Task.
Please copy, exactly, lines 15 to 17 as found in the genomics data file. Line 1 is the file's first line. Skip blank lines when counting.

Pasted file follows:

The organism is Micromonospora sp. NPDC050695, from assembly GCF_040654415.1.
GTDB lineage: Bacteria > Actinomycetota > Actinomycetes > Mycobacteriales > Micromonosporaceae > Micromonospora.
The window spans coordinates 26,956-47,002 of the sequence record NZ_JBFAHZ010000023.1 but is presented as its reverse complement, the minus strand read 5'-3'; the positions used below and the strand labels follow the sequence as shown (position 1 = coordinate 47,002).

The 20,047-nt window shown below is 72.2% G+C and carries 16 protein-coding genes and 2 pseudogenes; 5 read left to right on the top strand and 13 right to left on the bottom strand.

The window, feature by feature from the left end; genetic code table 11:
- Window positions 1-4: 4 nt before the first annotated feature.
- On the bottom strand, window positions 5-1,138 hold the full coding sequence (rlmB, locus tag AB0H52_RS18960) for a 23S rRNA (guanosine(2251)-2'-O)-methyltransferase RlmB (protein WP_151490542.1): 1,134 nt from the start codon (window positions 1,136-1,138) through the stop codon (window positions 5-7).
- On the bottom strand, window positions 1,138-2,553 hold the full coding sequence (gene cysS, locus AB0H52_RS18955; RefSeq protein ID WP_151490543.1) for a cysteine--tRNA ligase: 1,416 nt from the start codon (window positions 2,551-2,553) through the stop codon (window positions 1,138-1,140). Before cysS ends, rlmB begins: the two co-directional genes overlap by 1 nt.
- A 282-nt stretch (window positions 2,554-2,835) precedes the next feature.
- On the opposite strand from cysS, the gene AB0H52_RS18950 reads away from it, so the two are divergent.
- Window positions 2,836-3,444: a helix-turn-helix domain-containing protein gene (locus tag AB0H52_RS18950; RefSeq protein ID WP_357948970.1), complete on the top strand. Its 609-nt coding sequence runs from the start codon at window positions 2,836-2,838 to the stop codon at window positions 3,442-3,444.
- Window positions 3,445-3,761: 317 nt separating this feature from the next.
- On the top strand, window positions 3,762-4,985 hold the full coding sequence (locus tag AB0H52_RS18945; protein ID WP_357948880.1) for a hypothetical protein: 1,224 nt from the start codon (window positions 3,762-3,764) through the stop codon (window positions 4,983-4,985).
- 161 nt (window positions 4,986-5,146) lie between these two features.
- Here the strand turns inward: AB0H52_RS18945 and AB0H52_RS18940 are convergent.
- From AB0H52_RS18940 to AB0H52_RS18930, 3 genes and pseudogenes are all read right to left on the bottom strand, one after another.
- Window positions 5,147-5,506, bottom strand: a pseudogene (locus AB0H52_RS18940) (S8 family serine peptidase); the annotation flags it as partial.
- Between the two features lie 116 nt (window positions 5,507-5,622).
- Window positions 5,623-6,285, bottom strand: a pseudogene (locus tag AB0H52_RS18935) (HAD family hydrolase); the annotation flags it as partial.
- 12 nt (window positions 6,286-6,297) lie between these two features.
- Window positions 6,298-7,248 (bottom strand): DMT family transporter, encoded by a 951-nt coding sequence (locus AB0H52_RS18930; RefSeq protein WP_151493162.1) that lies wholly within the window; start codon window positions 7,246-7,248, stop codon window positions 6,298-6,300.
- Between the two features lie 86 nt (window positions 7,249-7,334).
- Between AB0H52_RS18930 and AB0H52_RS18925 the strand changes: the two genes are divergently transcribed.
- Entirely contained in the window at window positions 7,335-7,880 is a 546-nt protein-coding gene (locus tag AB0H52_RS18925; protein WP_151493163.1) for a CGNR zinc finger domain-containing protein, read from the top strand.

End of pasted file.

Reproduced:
- Here the strand turns inward: AB0H52_RS18945 and AB0H52_RS18940 are convergent.
- From AB0H52_RS18940 to AB0H52_RS18930, 3 genes and pseudogenes are all read right to left on the bottom strand, one after another.
- Window positions 5,147-5,506, bottom strand: a pseudogene (locus AB0H52_RS18940) (S8 family serine peptidase); the annotation flags it as partial.